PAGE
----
NBA GMs have poor record predicting MVP in the annual preseason survey

Gary A. Vasquez-USA TODAY Sports

NBA GMs have poor record predicting MVP in the annual preseason survey


NBA GMs have poor record predicting MVP in the annual preseason survey

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The annual GM survey consistently produces fascinating results. However, it does not often yield particularly accurate predictions.

Each general manager is asked a series of questions that range from, “Which team will win the NBA Finals?” to, “Who is the best international player NOT in the NBA?” Executives are not allowed to vote for anyone on their team so as to maintain unbiased integrity. Answers are published anonymously to not give away the identity of these influential voters.

Of course, insight into the opinions of the most powerful folks in the league has value. But the preseason poll also shows us that though they supposedly have the best minds in the business, no one can see the future.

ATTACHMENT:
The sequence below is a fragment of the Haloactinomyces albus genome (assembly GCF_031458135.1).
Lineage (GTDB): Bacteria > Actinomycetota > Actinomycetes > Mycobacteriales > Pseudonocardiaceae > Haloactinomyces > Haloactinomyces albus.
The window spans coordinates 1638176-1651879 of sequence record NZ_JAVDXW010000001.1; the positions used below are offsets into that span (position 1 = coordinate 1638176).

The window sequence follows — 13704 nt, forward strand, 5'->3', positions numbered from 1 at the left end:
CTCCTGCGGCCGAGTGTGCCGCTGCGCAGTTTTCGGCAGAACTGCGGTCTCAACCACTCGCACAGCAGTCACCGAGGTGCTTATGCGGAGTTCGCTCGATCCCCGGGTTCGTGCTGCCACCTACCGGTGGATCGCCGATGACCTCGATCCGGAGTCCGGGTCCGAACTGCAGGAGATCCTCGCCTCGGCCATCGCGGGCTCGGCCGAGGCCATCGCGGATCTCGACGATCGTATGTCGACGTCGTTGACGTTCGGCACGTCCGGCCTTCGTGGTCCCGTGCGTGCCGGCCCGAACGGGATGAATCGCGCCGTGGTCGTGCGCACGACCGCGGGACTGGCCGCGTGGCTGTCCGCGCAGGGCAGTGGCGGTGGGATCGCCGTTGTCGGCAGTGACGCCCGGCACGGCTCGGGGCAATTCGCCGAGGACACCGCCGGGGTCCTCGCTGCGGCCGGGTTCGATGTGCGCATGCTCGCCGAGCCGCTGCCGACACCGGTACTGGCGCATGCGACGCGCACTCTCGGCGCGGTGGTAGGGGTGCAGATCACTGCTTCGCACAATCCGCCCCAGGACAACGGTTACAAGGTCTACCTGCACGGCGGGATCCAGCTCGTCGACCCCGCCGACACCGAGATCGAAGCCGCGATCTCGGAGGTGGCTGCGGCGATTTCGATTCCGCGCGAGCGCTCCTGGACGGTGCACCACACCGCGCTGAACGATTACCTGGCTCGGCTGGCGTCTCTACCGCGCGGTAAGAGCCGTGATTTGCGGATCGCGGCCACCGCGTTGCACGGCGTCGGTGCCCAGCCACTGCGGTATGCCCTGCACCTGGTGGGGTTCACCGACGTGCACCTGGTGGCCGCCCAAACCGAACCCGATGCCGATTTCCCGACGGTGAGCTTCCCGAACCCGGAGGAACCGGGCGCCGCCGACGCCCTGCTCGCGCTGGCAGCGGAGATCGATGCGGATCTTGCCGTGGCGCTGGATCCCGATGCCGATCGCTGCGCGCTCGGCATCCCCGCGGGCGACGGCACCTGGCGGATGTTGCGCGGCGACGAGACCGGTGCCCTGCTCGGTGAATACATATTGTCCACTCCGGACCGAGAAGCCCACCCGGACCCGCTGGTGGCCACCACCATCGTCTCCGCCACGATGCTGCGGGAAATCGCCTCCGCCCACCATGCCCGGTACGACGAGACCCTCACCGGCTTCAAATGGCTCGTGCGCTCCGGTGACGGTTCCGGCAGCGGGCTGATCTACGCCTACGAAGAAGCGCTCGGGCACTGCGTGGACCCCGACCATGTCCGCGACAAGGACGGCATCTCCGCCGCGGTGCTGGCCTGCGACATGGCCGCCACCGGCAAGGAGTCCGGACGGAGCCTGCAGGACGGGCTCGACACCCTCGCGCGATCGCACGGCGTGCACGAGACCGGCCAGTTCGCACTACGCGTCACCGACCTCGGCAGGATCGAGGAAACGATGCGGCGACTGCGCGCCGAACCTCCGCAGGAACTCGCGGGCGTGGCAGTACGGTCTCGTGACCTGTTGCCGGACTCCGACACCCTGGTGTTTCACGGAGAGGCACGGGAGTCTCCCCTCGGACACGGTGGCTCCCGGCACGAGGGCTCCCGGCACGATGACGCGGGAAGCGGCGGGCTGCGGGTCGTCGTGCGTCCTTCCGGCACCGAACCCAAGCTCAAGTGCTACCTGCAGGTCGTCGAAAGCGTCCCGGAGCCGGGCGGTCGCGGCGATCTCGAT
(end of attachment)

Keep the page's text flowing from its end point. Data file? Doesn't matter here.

When looking back at the previous 17 editions of the poll, only four times have more than a quarter of GMs correctly guessed the Most Valuable Player.

Similarly, the player receiving the most votes in the survey has actually won MVP just three times. Each of these instances was in a season when LeBron James has taken home the hardware. That means that in the 17 years that has published this survey, they have only correctly predicted one player as Most Valuable Player. 

James has actually been the most popular pick 11 times in the 17 polls. After actually winning the award in 2019, Milwaukee Bucks superstar Giannis Antetokounmpo broke a seven-year streak by James for most votes in the preseason poll.

Before he won MVP last season, Antetokounmpo received just one vote (3.3 percent) from a rival GM in the preseason prediction.

But there have been four seasons in which the eventual MVP did not receive a single vote from GMs before their campaign began. Steve Nash (2006 and 2007), Derrick Rose (2011) and Stephen Curry (2015) all won without any mention in the preseason list.

Other unexpected winners include Kevin Garnett (4.8 percent) in 2004, James Harden (7.0 percent) in 2017 and Curry (7.1 percent) in 2016.

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